The green cartopia ain’t likely to happen
Kurt Cobb writes a smart and sensible review of Who Killed the Electric Car? Excerpt follows:
The documentary Who Killed the Electric Car? is an excellent murder mystery filled with dislikable corporate and government villains. It also features heroic engineers, salespeople and average citizens as well as a sprinkling of good-looking actors and actresses who play, well, themselves. As I watched the film recently for the first time, I found myself doing something that I don’t normally do: cheering for Hollywood celebrities and their cars.
For those who must use private automobile transportation all or some of the time, owning an all-electric or hybrid vehicle may be a wise choice. But buyers of hybrids especially should know that half of all the energy a car will ever use has already been used by the time you buy it. The energy was used to mine and refine the metals, to extract and refine the petroleum used for the plastics and the rubber, to stamp out the myriad parts, to ship them to an assembly plant, to assemble the car, to ship it to a dealer and to house it at the dealership, all while housing, feeding and providing transportation for all the people who do these things.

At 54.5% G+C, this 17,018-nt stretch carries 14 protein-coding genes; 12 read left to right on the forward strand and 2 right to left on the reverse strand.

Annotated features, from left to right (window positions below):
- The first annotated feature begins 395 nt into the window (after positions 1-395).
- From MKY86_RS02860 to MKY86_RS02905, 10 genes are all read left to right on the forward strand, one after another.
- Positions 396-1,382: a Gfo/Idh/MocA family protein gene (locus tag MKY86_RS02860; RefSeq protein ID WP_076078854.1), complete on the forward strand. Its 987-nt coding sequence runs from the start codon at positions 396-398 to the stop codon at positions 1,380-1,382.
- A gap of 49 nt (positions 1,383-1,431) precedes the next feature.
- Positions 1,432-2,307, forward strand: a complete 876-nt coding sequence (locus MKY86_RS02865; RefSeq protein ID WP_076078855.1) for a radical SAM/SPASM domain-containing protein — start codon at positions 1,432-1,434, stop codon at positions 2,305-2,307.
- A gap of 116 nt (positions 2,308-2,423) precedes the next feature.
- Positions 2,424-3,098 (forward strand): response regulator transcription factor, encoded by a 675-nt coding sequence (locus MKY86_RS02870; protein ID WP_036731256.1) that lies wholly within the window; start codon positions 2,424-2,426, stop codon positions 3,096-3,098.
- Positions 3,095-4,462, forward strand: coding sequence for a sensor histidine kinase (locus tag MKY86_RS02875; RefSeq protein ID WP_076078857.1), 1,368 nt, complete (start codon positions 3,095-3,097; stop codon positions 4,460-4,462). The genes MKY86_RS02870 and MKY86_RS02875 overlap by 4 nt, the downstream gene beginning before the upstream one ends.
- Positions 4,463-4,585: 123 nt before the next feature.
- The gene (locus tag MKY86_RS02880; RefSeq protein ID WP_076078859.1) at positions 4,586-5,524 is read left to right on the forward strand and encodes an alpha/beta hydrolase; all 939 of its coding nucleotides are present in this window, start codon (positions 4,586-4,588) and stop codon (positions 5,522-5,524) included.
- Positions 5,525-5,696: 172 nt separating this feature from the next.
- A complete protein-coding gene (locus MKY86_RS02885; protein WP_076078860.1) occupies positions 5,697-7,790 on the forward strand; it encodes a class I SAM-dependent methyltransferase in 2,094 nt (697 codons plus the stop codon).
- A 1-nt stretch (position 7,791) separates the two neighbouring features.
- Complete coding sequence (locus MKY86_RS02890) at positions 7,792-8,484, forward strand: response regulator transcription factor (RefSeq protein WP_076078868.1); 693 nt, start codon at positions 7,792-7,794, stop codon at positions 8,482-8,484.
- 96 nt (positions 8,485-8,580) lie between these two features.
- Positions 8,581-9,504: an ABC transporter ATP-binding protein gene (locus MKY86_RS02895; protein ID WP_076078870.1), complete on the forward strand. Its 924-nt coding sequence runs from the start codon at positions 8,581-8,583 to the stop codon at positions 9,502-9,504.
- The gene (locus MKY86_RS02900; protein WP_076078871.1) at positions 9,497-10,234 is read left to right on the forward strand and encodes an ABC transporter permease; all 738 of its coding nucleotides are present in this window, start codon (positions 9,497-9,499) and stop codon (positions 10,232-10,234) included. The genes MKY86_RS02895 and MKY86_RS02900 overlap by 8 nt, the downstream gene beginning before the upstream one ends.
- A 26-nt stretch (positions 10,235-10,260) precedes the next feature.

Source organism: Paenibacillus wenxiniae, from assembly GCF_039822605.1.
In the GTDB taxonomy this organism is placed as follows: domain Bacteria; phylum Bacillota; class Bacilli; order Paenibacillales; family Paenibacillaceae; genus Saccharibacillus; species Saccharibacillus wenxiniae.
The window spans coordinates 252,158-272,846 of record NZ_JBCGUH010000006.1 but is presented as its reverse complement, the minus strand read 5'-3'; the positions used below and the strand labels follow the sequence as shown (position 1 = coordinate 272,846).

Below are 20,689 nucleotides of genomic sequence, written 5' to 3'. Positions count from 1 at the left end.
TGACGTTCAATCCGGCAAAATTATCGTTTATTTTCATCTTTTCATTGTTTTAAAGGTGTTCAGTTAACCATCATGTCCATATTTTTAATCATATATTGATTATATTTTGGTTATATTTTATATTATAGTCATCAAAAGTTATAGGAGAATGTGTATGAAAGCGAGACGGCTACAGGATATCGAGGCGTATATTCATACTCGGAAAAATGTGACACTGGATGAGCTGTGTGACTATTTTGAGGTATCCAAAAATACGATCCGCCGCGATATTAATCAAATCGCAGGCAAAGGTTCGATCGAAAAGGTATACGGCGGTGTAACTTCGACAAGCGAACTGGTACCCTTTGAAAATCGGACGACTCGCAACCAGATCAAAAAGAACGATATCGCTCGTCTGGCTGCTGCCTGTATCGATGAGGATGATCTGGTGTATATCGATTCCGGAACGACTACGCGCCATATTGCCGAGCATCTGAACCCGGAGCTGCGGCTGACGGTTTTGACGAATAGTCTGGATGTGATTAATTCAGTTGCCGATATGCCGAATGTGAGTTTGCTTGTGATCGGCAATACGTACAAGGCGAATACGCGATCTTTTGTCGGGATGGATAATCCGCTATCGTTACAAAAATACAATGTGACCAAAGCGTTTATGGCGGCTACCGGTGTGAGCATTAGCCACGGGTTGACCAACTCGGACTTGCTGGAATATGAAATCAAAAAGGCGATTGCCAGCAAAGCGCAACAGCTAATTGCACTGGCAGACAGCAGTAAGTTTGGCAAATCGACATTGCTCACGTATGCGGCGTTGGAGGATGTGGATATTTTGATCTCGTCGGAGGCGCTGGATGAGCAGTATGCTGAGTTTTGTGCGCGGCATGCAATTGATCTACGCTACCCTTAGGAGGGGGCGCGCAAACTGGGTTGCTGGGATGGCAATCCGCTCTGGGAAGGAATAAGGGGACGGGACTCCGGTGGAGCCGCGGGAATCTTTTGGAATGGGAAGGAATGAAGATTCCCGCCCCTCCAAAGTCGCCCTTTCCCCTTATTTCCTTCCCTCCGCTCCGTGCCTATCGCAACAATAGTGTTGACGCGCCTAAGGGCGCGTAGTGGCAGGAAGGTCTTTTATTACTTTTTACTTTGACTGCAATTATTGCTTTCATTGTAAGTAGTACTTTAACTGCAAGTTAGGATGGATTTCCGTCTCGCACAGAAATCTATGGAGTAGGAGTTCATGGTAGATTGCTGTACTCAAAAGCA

So my advice is to go see Who Killed the Electric Car? if you haven’t already. And if you want to, hiss at all the greedy executives and malign government regulators. In retrospect they look more pitiful, than sinister as we watch the Japanese automakers run away with the hybrid and soon-to-be plug-in hybrid auto market. Cheer the good celebrities and the common folk who valiantly try to do their part to bring a presumably better technology into American life.
But don’t get carried away with the unspoken message that technology will save us. Technology may be one of the many solutions we need to move toward sustainability. But, I find it very doubtful that we will all be able to sit behind the wheel our electric cars and wait for a green techno-utopia to emerge.